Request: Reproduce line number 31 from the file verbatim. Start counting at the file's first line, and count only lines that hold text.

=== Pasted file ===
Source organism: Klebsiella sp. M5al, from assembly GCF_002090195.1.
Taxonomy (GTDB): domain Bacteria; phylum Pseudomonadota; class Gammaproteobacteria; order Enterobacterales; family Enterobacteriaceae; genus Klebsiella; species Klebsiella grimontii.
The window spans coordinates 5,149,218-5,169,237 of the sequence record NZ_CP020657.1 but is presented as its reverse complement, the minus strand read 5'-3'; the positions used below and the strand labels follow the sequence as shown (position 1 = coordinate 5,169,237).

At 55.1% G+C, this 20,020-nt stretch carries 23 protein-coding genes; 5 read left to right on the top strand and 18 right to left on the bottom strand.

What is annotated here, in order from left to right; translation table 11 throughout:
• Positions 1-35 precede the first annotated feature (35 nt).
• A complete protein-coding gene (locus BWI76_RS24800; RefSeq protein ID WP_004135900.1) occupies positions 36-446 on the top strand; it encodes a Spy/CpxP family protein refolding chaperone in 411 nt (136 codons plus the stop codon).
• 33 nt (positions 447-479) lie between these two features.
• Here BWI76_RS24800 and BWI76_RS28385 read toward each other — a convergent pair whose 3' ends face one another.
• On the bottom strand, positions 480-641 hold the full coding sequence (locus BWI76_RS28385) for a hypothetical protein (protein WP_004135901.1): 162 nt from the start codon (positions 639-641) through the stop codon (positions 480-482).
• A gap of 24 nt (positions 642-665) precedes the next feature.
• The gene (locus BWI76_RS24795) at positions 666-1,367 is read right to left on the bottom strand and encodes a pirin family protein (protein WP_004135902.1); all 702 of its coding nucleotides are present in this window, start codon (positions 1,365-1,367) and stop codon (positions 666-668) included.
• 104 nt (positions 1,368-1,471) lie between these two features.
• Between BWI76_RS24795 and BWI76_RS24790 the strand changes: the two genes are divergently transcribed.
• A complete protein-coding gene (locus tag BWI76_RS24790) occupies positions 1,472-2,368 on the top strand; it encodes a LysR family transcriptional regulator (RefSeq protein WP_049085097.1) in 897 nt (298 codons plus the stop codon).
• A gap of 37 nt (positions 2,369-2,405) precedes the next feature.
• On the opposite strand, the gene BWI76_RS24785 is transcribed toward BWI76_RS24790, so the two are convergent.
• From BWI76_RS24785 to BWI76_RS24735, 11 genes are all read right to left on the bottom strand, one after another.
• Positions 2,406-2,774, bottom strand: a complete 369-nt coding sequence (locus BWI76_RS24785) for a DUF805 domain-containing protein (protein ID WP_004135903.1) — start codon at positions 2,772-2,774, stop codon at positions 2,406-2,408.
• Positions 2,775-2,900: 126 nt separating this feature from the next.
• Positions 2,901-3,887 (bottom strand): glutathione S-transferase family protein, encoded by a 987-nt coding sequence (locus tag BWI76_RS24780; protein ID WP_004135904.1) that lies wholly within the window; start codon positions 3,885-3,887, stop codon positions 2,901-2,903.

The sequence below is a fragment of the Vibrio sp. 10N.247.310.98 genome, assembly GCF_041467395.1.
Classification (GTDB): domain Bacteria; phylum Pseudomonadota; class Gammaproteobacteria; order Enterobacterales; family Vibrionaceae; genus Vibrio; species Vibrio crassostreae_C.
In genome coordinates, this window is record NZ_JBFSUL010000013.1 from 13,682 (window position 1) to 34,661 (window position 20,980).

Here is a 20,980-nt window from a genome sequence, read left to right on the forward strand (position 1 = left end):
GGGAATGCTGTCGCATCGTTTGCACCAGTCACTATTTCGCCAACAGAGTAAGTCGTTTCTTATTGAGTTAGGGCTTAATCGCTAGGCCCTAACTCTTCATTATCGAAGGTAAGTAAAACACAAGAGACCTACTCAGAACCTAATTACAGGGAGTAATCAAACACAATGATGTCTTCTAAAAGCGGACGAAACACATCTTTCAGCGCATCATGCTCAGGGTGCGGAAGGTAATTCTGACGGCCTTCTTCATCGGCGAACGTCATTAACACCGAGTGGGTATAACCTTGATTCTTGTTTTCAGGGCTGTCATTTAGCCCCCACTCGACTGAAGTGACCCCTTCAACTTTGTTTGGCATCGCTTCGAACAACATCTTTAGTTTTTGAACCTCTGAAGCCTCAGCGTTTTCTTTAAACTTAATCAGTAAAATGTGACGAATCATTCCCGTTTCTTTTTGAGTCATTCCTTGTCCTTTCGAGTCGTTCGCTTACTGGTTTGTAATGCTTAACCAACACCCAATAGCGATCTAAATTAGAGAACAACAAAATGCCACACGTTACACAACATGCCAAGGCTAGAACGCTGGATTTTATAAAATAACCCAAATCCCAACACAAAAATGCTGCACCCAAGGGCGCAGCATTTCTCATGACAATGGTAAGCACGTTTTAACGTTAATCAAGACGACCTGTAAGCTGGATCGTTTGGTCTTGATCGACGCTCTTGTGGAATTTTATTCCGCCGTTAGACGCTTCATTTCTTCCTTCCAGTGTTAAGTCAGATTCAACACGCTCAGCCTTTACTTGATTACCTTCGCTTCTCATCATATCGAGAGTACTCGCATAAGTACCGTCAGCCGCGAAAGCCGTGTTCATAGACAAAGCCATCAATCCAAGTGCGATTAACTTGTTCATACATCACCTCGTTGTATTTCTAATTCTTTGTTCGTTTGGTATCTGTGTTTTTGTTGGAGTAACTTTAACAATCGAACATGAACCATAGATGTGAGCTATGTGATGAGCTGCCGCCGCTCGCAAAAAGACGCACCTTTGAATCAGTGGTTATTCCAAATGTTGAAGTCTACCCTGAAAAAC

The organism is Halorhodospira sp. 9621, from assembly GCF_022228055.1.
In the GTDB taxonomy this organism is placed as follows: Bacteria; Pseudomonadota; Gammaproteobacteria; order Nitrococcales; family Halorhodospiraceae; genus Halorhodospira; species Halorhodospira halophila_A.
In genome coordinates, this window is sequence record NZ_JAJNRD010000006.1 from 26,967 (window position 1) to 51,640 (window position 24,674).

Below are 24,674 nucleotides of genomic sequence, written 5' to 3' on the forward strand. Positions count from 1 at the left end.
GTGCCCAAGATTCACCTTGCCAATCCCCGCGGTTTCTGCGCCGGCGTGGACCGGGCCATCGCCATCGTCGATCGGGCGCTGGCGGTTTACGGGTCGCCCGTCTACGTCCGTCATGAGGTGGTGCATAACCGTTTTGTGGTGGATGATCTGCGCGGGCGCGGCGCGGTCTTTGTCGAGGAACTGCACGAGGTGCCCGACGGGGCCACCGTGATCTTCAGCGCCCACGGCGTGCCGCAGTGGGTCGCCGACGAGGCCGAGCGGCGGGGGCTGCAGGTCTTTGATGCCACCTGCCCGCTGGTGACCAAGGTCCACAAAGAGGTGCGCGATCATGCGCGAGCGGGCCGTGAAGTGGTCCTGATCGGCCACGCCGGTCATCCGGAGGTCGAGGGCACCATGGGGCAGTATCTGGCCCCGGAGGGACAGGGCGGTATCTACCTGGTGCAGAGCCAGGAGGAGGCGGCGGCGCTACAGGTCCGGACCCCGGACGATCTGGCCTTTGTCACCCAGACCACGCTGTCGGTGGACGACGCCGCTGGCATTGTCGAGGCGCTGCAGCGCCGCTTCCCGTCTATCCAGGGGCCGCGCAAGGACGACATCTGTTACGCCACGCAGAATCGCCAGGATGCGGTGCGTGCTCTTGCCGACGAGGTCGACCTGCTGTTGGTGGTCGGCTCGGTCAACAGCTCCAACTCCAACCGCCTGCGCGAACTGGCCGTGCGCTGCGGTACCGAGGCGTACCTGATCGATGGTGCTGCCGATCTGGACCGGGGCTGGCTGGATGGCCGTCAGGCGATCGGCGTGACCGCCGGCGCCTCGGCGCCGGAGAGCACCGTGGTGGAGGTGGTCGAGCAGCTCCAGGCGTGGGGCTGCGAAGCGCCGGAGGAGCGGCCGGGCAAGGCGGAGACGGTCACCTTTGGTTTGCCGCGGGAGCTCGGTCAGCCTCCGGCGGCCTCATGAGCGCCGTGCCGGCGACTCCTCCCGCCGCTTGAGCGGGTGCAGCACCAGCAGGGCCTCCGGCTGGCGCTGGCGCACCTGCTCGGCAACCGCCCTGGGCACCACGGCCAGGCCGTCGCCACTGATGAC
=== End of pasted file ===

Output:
GTGCCCAAGATTCACCTTGCCAATCCCCGCGGTTTCTGCGCCGGCGTGGACCGGGCCATCGCCATCGTCGATCGGGCGCTGGCGGTTTACGGGTCGCCCGTCTACGTCCGTCATGAGGTGGTGCATAACCGTTTTGTGGTGGATGATCTGCGCGGGCGCGGCGCGGTCTTTGTCGAGGAACTGCACGAGGTGCCCGACGGGGCCACCGTGATCTTCAGCGCCCACGGCGTGCCGCAGTGGGTCGCCGACGAGGCCGAGCGGCGGGGGCTGCAGGTCTTTGATGCCACCTGCCCGCTGGTGACCAAGGTCCACAAAGAGGTGCGCGATCATGCGCGAGCGGGCCGTGAAGTGGTCCTGATCGGCCACGCCGGTCATCCGGAGGTCGAGGGCACCATGGGGCAGTATCTGGCCCCGGAGGGACAGGGCGGTATCTACCTGGTGCAGAGCCAGGAGGAGGCGGCGGCGCTACAGGTCCGGACCCCGGACGATCTGGCCTTTGTCACCCAGACCACGCTGTCGGTGGACGACGCCGCTGGCATTGTCGAGGCGCTGCAGCGCCGCTTCCCGTCTATCCAGGGGCCGCGCAAGGACGACATCTGTTACGCCACGCAGAATCGCCAGGATGCGGTGCGTGCTCTTGCCGACGAGGTCGACCTGCTGTTGGTGGTCGGCTCGGTCAACAGCTCCAACTCCAACCGCCTGCGCGAACTGGCCGTGCGCTGCGGTACCGAGGCGTACCTGATCGATGGTGCTGCCGATCTGGACCGGGGCTGGCTGGATGGCCGTCAGGCGATCGGCGTGACCGCCGGCGCCTCGGCGCCGGAGAGCACCGTGGTGGAGGTGGTCGAGCAGCTCCAGGCGTGGGGCTGCGAAGCGCCGGAGGAGCGGCCGGGCAAGGCGGAGACGGTCACCTTTGGTTTGCCGCGGGAGCTCGGTCAGCCTCCGGCGGCCTCATGAGCGCCGTGCCGGCGACTCCTCCCGCCGCTTGAGCGGGTGCAGCACCAGCAGGGCCTCCGGCTGGCGCTGGCGCACCTGCTCGGCAACCGCCCTGGGCACCACGGCCAGGCCGTCGCCACTGATGAC